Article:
The Philosophical Consequences
of the Expanding Universe

Essay First Submitted: AS 102: Introduction to Astronomy Part 2
Wilfrid Laurier University. 2014

    It seems impossible to begin a paper on such a profound topic as this without risking descending into cliche’s about the immense importance of the implications discussed within. The nature of the universe itself, in so far as it is observable, testable, and either directly or via models indirectly verifiable, is a topic that rests almost exclusively within the purview of the scientific disciplines. The approaches of thinkers such as Einstein, his contemporaries, predecessors and successors, remain the most effective means of addressing the behaviour of our world, the stars above it, and the expanse that contains them. However, the inability of science to explain anything beyond the bounds of the observable and theoretical universe is as certain as it’s effectiveness at defining what lies within those boundaries, and thus results in the most intellectually infuriating consequence any thinker can be confronted with; that the entirety of explainable existence lies on a foundation that is impossible to explain or quantify. Understanding the gravity of this issue therefore begins, rather ironically, with an old theological argument from the middle ages that provides unknowing insight into what could have led one of the most brilliant scientific thinkers in history to cling so tenaciously to an idea his own model refuted.

    One of the most concise explanations of the problem posed by a universe with a definite beginning was first raised almost 800 years before Einstein was born. In 1266, Thomas Aquinas formulated an argument from causality known as the First Cause Argument. Essentially the argument is that if the universe is governed by cause and effect, then every effect must necessarily have a cause of some kind. Thus we are presented with the problem of a potential endless regress of causes and effects unless we admit that some causes are either self caused (the result of themselves), or uncaused and hence the first event in the chain of existence. Aquinas uses the idea of an uncaused cause to support his belief in the christian God, and because he believed the idea of an infinite regress to be an obvious logical absurdity (without a first cause, there is no way for the sequence to begin, and therefore the sequence could not exist). Einstein and theorists who support the idea of an unchanging and unmoving universe instead choose to take side that appears to lead to an infinite regress of cause and effect. While Aquinas believed that this led to an unsalvageable logical mistake, there are indeed ways of overcoming the consequences he first enumerated.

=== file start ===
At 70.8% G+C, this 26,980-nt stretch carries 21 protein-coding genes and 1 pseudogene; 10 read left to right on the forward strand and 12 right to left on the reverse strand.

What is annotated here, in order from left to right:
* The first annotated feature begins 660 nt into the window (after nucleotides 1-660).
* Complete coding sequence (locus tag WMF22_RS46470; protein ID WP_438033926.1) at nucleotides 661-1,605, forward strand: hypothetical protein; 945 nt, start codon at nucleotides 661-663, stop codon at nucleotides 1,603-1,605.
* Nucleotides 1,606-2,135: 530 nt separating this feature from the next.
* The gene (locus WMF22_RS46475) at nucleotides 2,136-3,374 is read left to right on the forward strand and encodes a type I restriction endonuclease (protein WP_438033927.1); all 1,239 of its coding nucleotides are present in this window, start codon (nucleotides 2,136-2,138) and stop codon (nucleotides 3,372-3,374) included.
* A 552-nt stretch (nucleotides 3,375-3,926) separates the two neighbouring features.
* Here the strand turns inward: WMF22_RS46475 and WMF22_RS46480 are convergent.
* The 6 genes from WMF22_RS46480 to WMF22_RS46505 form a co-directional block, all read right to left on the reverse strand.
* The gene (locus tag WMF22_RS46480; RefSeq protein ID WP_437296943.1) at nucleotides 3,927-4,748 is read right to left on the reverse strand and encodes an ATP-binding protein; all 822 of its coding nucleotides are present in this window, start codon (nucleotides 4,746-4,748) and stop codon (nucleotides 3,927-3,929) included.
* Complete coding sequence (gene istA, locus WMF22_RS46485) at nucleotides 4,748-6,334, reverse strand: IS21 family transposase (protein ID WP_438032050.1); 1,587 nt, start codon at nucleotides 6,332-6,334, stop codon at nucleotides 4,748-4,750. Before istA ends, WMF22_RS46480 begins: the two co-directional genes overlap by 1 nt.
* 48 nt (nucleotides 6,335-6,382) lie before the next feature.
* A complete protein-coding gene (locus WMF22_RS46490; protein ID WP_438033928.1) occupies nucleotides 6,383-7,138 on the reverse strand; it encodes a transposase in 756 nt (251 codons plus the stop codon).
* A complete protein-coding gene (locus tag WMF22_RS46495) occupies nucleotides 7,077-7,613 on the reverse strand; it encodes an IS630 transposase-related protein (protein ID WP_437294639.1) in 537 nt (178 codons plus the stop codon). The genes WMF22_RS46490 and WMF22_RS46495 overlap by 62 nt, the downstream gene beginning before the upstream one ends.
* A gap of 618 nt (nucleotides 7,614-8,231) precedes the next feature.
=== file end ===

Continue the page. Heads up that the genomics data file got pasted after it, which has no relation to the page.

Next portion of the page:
The argument against the infinite regress is simply that there is no logical way for it to begin if there is not something to begin the chain. Thus,without a beginning, the chain of cause and effect itself could never exist to begin with, yet the universe clearly exists. Therefore it seems self evidential that there must be something to begin the chain. Despite this seemingly conclusive point, the argument against the infinite chain of cause and effect rests squarely of a fallacious assumption, namely that not having a beginning is equivalent to saying it cannot exist. Instead, all that follows is that the universe has always, and will always operate the way that it presently does, with no need for a beginning or end. The universal applicability of the laws of physics would even appear to support this point during Einstein’s own time; if the laws of physics are present and hold power across the entirety of the universe, then the matter and energy that exists in the universe (which by the laws of conservation of energy cannot be created or destroyed, but only transformed), has always existed, and has always behaved through various mechanisms to create the conditions that exist throughout the universe. Thus while individual arrangements of atoms and molecules would naturally take place, the basic fundamental framework in which they exist would remain both infinite and unchanging. However, while this logic overcomes the objections presented by Aquinas, there is another component that more directly explains Einstein and other’s reluctance to accept the universe as a finite, expanding entity which is rooted in a more practical concern.